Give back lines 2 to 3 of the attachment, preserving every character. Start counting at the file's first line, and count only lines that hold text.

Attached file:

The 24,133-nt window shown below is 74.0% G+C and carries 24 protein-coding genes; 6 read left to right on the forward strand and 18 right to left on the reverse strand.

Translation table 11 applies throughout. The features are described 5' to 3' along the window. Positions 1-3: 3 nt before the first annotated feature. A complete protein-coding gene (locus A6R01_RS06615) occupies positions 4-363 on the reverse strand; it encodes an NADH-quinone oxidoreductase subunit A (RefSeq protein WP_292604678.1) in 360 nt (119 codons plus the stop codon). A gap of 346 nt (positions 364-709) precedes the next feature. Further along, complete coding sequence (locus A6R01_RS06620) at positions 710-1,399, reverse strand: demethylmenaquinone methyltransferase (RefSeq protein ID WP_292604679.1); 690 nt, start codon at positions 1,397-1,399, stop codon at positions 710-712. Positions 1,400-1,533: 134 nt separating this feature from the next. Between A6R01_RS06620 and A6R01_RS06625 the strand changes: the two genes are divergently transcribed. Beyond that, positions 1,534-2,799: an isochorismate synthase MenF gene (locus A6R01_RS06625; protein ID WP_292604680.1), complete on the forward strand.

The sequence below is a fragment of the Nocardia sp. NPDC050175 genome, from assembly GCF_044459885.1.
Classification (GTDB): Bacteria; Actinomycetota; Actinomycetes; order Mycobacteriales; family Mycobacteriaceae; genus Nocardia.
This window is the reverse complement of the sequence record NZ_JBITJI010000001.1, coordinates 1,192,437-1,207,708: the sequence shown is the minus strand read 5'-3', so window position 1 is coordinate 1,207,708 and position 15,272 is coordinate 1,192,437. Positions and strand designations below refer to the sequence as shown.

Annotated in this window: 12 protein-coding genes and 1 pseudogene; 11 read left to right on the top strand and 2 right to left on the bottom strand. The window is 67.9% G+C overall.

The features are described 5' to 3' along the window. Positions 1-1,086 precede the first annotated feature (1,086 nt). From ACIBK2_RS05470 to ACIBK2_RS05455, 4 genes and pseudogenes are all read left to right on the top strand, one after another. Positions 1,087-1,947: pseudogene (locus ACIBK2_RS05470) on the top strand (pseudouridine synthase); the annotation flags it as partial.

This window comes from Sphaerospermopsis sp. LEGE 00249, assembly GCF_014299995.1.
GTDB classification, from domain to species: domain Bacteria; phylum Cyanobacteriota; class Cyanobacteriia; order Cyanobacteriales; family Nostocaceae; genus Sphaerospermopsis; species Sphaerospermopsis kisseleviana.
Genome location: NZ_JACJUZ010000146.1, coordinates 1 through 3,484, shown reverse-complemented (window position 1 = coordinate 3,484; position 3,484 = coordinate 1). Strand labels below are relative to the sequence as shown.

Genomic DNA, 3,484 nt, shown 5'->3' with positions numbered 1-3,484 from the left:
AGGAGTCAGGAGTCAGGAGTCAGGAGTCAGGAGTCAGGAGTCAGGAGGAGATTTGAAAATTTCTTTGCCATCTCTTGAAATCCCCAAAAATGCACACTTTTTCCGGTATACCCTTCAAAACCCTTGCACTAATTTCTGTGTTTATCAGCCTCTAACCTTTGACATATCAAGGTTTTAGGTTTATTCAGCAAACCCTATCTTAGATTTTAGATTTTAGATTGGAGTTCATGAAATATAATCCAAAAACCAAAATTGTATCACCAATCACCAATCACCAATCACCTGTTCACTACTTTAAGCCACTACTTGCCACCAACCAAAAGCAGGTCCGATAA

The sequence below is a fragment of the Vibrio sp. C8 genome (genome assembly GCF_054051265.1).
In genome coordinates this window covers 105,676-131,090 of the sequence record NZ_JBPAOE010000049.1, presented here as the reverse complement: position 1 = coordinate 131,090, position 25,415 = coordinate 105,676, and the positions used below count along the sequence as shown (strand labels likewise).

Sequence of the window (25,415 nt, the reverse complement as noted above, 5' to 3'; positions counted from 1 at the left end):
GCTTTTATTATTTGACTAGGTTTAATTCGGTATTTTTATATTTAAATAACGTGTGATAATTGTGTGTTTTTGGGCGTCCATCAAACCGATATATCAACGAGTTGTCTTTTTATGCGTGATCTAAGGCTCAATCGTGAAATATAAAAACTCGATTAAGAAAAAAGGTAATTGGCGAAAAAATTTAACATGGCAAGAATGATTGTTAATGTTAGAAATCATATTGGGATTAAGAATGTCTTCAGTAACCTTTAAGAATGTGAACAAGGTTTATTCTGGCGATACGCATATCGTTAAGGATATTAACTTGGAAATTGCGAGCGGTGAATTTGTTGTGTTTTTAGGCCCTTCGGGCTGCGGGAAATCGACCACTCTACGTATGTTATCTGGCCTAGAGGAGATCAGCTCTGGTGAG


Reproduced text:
Translation table 11 applies throughout. The features are described 5' to 3' along the window. Positions 1-3: 3 nt before the first annotated feature. A complete protein-coding gene (locus A6R01_RS06615) occupies positions 4-363 on the reverse strand; it encodes an NADH-quinone oxidoreductase subunit A (RefSeq protein WP_292604678.1) in 360 nt (119 codons plus the stop codon). A gap of 346 nt (positions 364-709) precedes the next feature. Further along, complete coding sequence (locus A6R01_RS06620) at positions 710-1,399, reverse strand: demethylmenaquinone methyltransferase (RefSeq protein ID WP_292604679.1); 690 nt, start codon at positions 1,397-1,399, stop codon at positions 710-712. Positions 1,400-1,533: 134 nt separating this feature from the next. Between A6R01_RS06620 and A6R01_RS06625 the strand changes: the two genes are divergently transcribed. Beyond that, positions 1,534-2,799: an isochorismate synthase MenF gene (locus A6R01_RS06625; protein ID WP_292604680.1), complete on the forward strand.

The sequence below is a fragment of the Nocardia sp. NPDC050175 genome, from assembly GCF_044459885.1.